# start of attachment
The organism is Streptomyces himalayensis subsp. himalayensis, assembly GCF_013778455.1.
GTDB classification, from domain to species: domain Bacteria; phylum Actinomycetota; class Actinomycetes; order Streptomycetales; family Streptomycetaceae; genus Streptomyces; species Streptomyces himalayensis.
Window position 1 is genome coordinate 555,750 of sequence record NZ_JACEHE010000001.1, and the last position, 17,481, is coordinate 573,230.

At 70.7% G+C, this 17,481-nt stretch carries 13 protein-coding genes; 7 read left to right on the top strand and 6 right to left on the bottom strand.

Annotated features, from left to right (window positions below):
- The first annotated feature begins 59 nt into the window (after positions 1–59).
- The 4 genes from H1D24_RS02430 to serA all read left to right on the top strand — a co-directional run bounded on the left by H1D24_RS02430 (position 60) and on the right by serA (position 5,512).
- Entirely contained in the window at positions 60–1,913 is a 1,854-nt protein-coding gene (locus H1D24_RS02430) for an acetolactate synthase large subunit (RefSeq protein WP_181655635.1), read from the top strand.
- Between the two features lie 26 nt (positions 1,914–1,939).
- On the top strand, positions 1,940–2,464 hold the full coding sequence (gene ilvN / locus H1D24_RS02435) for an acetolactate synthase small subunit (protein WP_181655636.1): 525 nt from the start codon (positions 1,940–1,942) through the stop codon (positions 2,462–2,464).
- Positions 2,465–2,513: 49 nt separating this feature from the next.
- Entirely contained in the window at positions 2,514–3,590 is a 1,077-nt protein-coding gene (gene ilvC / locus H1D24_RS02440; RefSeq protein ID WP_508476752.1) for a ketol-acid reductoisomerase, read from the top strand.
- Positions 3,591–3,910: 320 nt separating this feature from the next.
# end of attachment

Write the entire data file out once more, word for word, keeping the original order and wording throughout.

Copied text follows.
The organism is Streptomyces himalayensis subsp. himalayensis, assembly GCF_013778455.1.
GTDB classification, from domain to species: domain Bacteria; phylum Actinomycetota; class Actinomycetes; order Streptomycetales; family Streptomycetaceae; genus Streptomyces; species Streptomyces himalayensis.
Window position 1 is genome coordinate 555,750 of sequence record NZ_JACEHE010000001.1, and the last position, 17,481, is coordinate 573,230.

At 70.7% G+C, this 17,481-nt stretch carries 13 protein-coding genes; 7 read left to right on the top strand and 6 right to left on the bottom strand.

Annotated features, from left to right (window positions below):
- The first annotated feature begins 59 nt into the window (after positions 1–59).
- The 4 genes from H1D24_RS02430 to serA all read left to right on the top strand — a co-directional run bounded on the left by H1D24_RS02430 (position 60) and on the right by serA (position 5,512).
- Entirely contained in the window at positions 60–1,913 is a 1,854-nt protein-coding gene (locus H1D24_RS02430) for an acetolactate synthase large subunit (RefSeq protein WP_181655635.1), read from the top strand.
- Between the two features lie 26 nt (positions 1,914–1,939).
- On the top strand, positions 1,940–2,464 hold the full coding sequence (gene ilvN / locus H1D24_RS02435) for an acetolactate synthase small subunit (protein WP_181655636.1): 525 nt from the start codon (positions 1,940–1,942) through the stop codon (positions 2,462–2,464).
- Positions 2,465–2,513: 49 nt separating this feature from the next.
- Entirely contained in the window at positions 2,514–3,590 is a 1,077-nt protein-coding gene (gene ilvC / locus H1D24_RS02440; RefSeq protein ID WP_508476752.1) for a ketol-acid reductoisomerase, read from the top strand.
- Positions 3,591–3,910: 320 nt separating this feature from the next.